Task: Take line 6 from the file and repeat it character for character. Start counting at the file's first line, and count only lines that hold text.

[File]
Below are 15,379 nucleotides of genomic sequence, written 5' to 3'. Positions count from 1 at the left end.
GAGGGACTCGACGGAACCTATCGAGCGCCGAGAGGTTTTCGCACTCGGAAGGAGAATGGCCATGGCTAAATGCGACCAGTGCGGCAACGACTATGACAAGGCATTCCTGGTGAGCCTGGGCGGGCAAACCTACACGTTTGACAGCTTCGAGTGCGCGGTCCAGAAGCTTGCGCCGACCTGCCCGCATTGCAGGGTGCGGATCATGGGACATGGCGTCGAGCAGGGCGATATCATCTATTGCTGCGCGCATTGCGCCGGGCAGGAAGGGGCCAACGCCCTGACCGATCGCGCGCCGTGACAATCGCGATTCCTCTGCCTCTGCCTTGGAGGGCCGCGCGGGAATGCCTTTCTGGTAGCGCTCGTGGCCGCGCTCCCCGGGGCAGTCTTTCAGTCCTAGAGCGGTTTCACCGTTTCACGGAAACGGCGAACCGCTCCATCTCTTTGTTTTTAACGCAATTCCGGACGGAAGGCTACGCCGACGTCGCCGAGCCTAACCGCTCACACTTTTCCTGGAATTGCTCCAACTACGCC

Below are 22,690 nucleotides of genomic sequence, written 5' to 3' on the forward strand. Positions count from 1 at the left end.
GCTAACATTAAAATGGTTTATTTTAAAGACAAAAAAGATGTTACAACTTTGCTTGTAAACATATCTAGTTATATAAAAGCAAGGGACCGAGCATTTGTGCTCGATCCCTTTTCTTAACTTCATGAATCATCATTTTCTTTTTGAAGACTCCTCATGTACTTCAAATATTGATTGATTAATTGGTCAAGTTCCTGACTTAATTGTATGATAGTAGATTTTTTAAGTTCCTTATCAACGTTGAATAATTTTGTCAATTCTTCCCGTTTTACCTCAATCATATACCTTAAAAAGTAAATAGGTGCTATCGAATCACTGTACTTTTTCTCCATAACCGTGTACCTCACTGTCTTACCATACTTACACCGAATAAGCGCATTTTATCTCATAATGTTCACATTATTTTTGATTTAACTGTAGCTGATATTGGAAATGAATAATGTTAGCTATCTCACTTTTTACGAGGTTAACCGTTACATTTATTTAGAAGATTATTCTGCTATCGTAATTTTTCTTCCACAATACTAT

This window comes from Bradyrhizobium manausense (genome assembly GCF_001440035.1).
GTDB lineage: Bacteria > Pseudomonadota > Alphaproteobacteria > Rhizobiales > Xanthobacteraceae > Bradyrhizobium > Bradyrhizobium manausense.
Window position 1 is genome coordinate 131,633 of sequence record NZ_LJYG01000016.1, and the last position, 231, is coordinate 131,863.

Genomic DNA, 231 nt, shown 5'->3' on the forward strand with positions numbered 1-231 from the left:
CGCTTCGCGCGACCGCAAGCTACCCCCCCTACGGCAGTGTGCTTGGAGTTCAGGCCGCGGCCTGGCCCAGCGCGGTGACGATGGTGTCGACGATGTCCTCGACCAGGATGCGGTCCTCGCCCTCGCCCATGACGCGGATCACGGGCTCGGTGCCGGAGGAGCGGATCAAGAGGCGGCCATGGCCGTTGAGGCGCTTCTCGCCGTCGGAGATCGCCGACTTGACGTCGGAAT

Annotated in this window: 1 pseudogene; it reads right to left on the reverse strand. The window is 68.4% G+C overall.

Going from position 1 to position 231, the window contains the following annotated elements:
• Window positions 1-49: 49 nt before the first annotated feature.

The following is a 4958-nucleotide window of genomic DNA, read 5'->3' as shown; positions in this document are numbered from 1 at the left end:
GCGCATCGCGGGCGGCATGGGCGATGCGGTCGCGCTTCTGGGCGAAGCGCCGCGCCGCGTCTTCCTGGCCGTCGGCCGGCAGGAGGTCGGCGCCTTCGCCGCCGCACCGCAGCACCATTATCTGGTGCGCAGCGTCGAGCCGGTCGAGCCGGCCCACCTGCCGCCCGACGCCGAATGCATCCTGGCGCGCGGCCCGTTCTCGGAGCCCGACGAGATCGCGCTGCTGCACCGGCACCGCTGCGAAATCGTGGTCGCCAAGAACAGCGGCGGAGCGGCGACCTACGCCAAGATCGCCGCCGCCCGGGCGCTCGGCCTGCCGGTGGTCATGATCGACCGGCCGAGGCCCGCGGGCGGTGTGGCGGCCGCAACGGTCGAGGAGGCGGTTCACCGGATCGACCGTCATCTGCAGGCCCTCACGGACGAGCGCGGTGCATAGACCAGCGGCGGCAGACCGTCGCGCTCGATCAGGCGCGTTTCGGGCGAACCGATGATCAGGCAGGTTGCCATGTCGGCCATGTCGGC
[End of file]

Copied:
GTDB lineage: Bacteria > Pseudomonadota > Alphaproteobacteria > Rhizobiales > Xanthobacteraceae > Bradyrhizobium > Bradyrhizobium manausense.